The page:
A simple guide to increasing your yields by growing certain plants together to maximize mutual benefits in the garden

What is Companion Planting?

Companion Planting is the practice of growing certain crops next to each other for beneficial effects such as attracting pollinators, suppressing weeds, increasing pest management, increased uptake of nutrients, and upholding diversity. Even if you’ve never grown a garden before, this is a good practice that anyone can easily apply and get noticeable results, regardless of experience.

When you’re planning your companion garden, pick out a space in your yard, whether you’d like it to be a raised bed or any other type of small plot and consider planting varieties of flowers and vegetables that are inviting and can be admired by people, hummingbirds, bees and butterflies alike.

The Tradition of the Three Sisters

One of the most well-known examples of companion planting, and one that you may be familiar with already, is the “Three Sisters Method”, widely used by Native American farming communities. Corn, Pole Beans and Squash are planted together for the mutual benefit of all three plants, as well as the soil. The Beans climb up, and use the Corn stalk as support, and at the same time will help keep the Corn plant sturdy and restore essential Nitrogen to the soil for the benefit of future crops. Squash contributes to this relationship by helping keep the weeds down, providing shade, and preventing too much moisture from escaping via excess evaporation.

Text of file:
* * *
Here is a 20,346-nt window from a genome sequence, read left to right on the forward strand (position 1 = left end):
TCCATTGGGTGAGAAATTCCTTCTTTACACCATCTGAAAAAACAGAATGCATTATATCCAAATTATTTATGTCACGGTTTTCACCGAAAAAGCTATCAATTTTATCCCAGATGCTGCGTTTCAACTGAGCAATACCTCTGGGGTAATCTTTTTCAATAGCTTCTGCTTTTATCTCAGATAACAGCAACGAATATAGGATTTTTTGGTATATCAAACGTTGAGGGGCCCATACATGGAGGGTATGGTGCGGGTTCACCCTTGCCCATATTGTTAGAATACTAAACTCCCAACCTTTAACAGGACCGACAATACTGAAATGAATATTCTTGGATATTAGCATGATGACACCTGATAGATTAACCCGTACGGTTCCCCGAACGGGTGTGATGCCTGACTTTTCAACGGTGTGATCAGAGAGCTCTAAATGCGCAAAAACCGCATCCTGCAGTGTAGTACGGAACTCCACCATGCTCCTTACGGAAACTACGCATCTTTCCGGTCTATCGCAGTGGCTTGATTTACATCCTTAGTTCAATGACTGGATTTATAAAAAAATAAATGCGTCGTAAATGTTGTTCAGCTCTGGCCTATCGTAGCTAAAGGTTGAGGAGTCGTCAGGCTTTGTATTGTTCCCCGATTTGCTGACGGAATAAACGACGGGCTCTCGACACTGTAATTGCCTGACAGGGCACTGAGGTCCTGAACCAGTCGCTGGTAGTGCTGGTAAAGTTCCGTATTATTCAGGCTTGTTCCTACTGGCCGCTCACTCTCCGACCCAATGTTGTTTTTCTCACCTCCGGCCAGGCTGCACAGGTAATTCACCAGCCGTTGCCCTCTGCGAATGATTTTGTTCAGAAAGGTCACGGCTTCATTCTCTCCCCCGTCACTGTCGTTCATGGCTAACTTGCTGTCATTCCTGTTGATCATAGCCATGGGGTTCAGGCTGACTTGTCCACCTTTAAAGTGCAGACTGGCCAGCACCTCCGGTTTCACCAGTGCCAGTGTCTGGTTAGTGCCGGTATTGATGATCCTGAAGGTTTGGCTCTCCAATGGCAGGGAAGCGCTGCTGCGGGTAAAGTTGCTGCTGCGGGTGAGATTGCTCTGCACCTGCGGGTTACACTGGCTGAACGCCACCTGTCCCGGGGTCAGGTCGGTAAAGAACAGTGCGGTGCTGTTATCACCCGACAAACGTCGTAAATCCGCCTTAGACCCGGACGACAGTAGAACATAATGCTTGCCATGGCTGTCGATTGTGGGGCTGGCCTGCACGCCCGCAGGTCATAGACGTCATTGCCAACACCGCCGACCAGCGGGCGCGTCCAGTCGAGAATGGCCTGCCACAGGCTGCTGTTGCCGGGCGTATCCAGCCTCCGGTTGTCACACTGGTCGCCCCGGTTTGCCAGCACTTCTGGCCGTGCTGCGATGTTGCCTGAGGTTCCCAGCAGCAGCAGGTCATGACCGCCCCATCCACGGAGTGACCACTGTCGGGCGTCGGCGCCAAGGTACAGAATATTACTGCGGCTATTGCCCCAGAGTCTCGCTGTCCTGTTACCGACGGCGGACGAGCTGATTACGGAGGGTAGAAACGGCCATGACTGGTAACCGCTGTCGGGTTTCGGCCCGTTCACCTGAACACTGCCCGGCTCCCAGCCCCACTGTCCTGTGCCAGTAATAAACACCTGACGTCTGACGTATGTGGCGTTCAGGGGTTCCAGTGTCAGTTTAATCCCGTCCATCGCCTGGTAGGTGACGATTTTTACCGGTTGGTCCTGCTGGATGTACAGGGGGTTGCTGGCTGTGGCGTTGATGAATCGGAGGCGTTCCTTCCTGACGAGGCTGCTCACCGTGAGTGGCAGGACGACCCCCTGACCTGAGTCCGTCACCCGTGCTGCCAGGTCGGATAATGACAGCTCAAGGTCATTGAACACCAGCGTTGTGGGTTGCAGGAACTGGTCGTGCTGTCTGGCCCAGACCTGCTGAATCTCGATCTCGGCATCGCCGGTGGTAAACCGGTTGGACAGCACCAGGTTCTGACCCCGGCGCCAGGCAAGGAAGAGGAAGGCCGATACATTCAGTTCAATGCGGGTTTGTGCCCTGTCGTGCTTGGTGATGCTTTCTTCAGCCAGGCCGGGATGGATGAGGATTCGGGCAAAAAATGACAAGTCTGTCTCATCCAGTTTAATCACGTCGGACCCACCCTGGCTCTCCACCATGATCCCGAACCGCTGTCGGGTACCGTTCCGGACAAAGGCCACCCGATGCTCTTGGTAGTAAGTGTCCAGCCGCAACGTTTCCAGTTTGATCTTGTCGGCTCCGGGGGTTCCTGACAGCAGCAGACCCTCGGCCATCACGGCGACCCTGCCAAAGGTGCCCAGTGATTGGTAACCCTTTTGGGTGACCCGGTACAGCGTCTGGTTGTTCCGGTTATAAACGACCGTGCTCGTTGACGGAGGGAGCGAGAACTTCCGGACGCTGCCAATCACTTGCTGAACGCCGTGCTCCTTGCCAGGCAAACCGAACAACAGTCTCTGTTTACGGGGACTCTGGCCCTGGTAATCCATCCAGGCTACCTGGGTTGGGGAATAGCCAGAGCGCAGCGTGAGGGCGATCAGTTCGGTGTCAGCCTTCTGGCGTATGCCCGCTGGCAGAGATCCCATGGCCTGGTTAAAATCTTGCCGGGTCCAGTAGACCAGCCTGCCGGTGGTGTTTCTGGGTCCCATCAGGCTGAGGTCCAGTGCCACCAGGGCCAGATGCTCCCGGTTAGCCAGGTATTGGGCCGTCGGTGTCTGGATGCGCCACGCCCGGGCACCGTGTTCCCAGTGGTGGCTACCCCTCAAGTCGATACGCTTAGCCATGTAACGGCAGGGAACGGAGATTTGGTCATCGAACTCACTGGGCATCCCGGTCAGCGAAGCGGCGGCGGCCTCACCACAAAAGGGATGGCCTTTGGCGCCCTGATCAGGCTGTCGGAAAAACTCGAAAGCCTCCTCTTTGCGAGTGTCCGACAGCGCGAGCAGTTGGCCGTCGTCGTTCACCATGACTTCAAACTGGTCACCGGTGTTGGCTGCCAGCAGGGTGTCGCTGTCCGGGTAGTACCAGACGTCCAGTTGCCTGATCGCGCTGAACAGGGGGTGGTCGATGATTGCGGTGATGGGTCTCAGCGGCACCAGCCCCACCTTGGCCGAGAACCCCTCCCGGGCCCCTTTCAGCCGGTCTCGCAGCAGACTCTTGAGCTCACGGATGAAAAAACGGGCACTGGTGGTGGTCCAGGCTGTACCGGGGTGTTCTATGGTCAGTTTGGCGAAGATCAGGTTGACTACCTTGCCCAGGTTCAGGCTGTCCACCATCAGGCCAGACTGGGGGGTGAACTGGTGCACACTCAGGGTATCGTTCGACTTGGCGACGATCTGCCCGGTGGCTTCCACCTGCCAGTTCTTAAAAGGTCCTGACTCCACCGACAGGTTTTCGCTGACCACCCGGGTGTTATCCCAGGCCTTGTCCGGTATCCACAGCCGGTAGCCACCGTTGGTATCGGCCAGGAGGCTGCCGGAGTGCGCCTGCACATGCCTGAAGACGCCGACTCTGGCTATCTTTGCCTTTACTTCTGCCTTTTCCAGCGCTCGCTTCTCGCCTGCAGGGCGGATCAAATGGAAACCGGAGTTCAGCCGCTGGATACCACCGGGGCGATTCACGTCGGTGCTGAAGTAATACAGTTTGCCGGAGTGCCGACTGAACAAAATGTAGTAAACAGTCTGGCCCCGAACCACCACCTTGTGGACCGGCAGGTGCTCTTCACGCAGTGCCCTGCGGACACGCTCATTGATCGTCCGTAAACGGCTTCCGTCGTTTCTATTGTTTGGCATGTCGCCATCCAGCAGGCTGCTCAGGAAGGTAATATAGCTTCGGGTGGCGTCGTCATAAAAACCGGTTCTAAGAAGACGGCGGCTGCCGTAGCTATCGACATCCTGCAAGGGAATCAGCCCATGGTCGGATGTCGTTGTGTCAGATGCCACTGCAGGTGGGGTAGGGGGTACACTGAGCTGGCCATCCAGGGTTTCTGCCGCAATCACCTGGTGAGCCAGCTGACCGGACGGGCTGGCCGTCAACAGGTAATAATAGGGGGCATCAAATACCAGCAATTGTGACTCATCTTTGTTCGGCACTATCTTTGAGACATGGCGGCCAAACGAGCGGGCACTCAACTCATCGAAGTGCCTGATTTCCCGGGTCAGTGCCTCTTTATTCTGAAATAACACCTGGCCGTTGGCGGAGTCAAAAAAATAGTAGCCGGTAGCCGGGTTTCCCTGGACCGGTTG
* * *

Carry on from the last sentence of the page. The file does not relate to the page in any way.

Companion Planting Fails to Avoid

Just as there are several plants that “get along” and make great neighbors, there are some combinations you’ll want to steer clear of. There are a few ways plants can compete against each other due to conflicting needs like nutrient requirements, water, space, and the amount of sunlight they receive. Some plants may also be more susceptible to the same types of diseases or pests, and these should be planted as far away from each other as possible. Another thing to be aware of when planning your companion garden, is that some crops can hinder the growth or success of other plants. For example, Fennel is recognized as a poor companion plant, and should be given its own space to grow far away from all other crops.

A companion planting “cheat sheet”

Perfect Companion Planting Combinations

Here are some examples of the best companion planting combinations for your garden:

Still want even MORE color and diversity? Add more flowers! Planting Calendula or Cosmos nearby will attract tiny parasitizing wasps to aphid-hungry hoverflies. Marigolds are another eye-pleasing classic, and are excellent for attracting pest-hungry beneficial insects.

Parsley and Marigolds make excellent companions in the garden

Start Small

It can be easy to become overwhelmed by all the information of what parings to make or not make when planting your companion garden. The important thing to remember is to stick to the basics. Start small and start out with as little as two plant varieties that you and your family enjoy most — Afterall, in your garden, you’re both the mayor and the city planner! By growing plants with favorable companions, you’ll bring peace and prosperity to your “town”, right before your eyes.

If you’ve had experience with this gardening method, what were your results? Did you notice any combinations of plants that grow well together or disrupted each other’s growth? Comment on this post and let us know!